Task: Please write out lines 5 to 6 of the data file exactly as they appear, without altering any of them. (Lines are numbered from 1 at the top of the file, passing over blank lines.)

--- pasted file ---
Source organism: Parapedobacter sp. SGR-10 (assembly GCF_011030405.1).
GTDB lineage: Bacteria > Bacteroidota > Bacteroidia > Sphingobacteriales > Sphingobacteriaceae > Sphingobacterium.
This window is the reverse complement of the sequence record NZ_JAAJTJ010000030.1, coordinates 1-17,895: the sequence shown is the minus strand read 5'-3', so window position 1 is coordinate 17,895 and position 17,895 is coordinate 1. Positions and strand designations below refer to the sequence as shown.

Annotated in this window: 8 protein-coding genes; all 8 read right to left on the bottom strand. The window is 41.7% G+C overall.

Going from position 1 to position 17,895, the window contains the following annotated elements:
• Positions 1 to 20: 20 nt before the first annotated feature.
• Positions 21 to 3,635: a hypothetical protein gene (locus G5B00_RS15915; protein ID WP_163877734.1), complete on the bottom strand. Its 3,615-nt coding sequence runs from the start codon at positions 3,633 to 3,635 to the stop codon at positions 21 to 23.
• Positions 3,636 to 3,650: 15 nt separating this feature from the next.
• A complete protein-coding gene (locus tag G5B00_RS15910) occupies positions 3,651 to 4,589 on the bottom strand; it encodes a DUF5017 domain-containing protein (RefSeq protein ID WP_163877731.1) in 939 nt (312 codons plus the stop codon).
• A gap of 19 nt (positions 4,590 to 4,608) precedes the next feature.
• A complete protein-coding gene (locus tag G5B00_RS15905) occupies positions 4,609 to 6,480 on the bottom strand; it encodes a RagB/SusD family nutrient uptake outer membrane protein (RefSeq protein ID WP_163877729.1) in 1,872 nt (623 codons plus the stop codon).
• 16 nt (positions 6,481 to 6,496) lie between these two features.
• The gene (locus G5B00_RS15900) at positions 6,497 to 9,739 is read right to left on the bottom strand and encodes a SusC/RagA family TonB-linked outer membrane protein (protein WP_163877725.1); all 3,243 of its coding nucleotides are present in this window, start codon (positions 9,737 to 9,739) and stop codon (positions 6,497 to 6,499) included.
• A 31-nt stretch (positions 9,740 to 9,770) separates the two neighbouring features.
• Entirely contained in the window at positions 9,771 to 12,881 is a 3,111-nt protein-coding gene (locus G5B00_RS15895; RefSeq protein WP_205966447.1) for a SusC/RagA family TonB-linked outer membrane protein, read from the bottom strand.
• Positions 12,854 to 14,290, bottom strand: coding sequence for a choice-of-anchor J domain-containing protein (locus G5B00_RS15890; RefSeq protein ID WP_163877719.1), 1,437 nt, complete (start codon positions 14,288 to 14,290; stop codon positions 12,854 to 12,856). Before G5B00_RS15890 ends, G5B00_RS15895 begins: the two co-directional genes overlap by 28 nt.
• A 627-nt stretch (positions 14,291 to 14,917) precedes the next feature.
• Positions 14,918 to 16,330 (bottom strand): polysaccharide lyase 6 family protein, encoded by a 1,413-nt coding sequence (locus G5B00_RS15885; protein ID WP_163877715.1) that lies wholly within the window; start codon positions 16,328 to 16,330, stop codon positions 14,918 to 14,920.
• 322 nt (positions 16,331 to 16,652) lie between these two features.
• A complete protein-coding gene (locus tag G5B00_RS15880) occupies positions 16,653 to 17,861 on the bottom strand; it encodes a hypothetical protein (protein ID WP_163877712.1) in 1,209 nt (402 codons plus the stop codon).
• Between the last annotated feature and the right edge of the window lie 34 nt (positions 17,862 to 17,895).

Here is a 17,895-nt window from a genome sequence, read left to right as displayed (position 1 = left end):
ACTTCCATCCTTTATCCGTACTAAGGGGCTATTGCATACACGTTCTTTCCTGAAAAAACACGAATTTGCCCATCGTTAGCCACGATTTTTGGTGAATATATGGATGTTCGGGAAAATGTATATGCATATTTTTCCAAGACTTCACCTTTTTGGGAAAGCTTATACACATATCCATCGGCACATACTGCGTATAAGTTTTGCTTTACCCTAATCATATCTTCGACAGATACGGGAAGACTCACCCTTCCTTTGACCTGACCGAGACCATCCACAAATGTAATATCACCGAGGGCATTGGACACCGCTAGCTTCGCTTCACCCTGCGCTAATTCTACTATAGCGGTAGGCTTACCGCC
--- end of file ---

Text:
Going from position 1 to position 17,895, the window contains the following annotated elements:
• Positions 1 to 20: 20 nt before the first annotated feature.